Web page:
3. Jason H

    I’m a sucker for metrics. Addicted to the gps watch. Love to see the numbers stack up. Miles, climbing, hours. That said, I have a job, a big family, and other interests. I get distracted when someone (AJW!) mentions that his friend ran over 120 miles and some crazy 26000′ of climbing and start to question what I’m doing.. but I’ve noticed that on my trails I average 1000′ climbed per hour of training, and sustainably can only manage 12-14 hours of training per week, 12-14000′ climbed, and 70-80 miles (with occasional 60+ recovery weeks etc).

    I want to be competitive.. and I am on certain races. But as I progress into my 40’s I am thinking that I don’t want to be a cadaverous middle aged runner, and I think that super high running totals does that to people. Much better to run sustainable numbers all year and ramp up just a bit for focus races than to ramp way up to months of huge totals and then have to take huge time off due to injury or just burn out. This leaves energy for other pursuits as well. Like some time weight lifting!

    There are definitely external factors that affect how I train. Strava shows us how people succeed or fail during training. When someone underperforms during a race, but Strava shows huge numbers and big long runs it says something. When someone kills a big race on more modest numbers it also confirms something. I tweak a bit based on that stuff, but mostly look for affirmation that what I’m doing is in the ball park!

    On coaches: Really for an experienced runner, a coach is someone to take the guess work out of training. It’s not easy to train ‘by listening to your body’ when the majority of what we’re supposed to do (the big rocks in your bucket analogy) take a runner to a place of fatigue and discomfort. Like back-to-backs or six hour training runs. We know how to keep going… but should we? The inverse is true also.. we know how to rest.. but should we?
    Working with a coach takes that guess work out. Do what they tell you to do! Unless you feel injured or truly not up to it. I’m at 18 days to go before my focus 100 miler. Just raced a difficult 22 on Saturday. Will I benefit from one more long two weeks out? Back-to-back medium longs? Or just rest? Obviously every one of those answers works. Having a coach would make the mental game a bit easier. But obviously they have to be the right coach. Fundamentally agreeing with your ‘style’ of training.

    I like the idea of process oriented race execution. Very very few people, even elites, can run close to all of a mountain 100. Whatever you’re doing out there has to be sustainable (although by all means, ride the highs!). I’ve performed very well on what mathematically should’ve been inadequate training just by listening to the body and staying on top of hydration and calories. I’ve also underperformed a lot by deciding to stop eating in the middle of 100’s. Or by running an unsustainable pace when my body didn’t want to… digging a hole.

  4. Markus

    Thanks for bringing attention to the WS survey, that was interesting to look at.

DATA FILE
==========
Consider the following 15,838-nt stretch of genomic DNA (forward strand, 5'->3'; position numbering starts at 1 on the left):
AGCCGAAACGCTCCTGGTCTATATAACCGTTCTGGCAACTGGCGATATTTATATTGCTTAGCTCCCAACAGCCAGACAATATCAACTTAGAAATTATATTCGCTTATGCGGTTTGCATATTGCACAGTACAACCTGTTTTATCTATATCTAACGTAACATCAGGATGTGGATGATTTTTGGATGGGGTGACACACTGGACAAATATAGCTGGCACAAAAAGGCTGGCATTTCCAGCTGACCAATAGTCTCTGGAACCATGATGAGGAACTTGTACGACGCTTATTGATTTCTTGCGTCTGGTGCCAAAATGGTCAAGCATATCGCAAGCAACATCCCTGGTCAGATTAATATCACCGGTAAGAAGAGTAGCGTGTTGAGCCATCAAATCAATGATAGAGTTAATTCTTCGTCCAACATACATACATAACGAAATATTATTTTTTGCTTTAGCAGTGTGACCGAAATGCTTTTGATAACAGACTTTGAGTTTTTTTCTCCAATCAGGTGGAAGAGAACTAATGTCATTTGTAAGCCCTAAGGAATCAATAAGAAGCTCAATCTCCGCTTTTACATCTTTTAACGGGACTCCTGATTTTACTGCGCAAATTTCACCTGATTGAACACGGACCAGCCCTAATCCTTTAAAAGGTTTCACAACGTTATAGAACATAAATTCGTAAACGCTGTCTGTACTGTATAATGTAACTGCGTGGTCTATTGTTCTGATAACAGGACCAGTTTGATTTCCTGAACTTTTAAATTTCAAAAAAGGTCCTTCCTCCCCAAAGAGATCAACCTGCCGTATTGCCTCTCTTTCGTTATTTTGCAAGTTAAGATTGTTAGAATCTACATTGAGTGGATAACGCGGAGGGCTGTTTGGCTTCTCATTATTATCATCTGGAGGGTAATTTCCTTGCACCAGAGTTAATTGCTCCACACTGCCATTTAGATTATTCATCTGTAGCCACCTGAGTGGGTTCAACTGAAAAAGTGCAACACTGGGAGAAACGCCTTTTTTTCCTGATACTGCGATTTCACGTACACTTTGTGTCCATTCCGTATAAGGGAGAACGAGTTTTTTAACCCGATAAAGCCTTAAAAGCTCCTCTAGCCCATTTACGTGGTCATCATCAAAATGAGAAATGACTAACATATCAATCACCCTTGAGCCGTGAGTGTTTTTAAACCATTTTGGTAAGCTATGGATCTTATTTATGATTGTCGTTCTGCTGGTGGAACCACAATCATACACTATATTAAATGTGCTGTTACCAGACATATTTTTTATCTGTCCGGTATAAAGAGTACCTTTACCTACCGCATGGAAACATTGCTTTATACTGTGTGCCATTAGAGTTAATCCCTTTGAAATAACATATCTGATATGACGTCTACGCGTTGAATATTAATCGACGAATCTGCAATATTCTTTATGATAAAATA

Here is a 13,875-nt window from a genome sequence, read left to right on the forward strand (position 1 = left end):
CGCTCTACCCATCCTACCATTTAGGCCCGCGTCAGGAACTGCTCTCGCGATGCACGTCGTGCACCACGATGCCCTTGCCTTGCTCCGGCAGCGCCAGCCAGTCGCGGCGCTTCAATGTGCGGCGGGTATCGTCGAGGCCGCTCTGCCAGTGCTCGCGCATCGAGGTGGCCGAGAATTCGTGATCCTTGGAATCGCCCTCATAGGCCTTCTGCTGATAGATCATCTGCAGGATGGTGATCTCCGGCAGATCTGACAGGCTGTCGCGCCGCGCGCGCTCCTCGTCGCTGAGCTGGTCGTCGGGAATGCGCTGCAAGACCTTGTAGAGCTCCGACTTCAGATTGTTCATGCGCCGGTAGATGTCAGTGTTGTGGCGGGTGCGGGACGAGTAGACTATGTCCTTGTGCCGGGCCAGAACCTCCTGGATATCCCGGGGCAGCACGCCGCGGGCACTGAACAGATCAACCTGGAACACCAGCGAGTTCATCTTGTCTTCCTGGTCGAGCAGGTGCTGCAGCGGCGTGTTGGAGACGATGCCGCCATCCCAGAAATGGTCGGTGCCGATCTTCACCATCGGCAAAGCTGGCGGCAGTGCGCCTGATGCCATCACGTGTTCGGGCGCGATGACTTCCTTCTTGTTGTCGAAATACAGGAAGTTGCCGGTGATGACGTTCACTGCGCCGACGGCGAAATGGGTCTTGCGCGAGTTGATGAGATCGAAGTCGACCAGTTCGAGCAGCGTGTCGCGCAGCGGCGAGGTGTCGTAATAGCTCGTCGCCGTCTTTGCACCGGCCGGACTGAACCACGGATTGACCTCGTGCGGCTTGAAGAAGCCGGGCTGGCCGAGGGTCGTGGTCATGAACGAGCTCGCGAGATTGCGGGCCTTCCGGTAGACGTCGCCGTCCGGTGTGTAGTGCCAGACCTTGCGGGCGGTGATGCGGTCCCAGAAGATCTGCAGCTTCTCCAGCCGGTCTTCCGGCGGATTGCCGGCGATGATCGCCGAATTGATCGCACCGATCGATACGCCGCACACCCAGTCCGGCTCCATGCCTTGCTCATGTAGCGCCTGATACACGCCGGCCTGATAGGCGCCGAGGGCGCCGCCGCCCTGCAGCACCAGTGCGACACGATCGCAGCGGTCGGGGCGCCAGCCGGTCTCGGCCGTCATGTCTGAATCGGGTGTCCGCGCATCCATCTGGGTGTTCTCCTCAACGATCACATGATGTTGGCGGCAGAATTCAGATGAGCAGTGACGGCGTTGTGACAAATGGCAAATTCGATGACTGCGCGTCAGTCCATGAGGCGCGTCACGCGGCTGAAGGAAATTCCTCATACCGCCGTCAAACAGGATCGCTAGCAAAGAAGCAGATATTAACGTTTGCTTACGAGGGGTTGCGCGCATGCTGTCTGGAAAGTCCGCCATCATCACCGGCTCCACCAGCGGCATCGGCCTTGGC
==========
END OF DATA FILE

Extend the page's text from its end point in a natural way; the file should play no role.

That more sub 24h finishers are without a coach is not surprising to me. It seems like that coaches are used my older and more wealthy mid packers from what I can see on forums and fb.

    I think sustainable running is very important, after all you don’t want to ruin your health for just a hobby. So yes that is always a number one priority on my list.

  5. SageCanaday

    In my biased opinion I’d also be quick to question the results of the WS100 survey. Having coached athletes that have placed top 10 at WS100 (not myself though!) I’d say the investment that an athlete makes in coaching, training time, gear etc. might alter their pre-race goals. For example, someone “invested” in 100-mile training weeks, and coaching may want to compete for a very competitive time and place at WS100…therefore they are willing to take some “high risks” during the race. Someone not as invested who trains themselves and runs 50-60 miles a week also wants to do as well as possible, but does not have the backing of a coach that says “go for it!” instead of “just finish.” Therefore the second runner may actually run a more conservatively paced (smarter paced in many cases) race and run closer to their full potential….sub 24 or whatever that is for the individual. The role of a coach is often to hold a runner back from overtraining…but when it comes to race day you have to balance realistic and competitive expectations with a race plan…and sometimes that means letting an athlete risk it all on a huge goal because you also believe in their dreams and growth as an athlete and as a person.

      1. SageCanaday

        Ah, I didn’t mean to convey that sediment…but realize how I kind of came off that way.

        To clarify: I think the literal investment in paying a coach is a big deal. It’s a big deal for a lot of people to pay for a gym membership or pay for a carbon frame bike as well (just some examples). How we choose to spend our hard-earned money and valuable time can be a reflection of our goals, what we value, and what we want to achieve (it may also be a reflection of our job flexibility, free time, and income but that’s another variable alltogether). It doesn’t mean that the person running a 100-miles a week with a coach is “more dedicated” or more “passionate” or “more serious” than the person running 50-miles a week (who may very well have to wake up at 4am to squeeze in a run, juggle family obligations and full-time job and only sleep 4-5 hours a night) without a coach…However, the former MAY be more likely than the latter to take more drastic risks during a 100-mile race like Western States….and therefore also lead to more unpredictable results (despite having a coach and maybe or maybe not training more).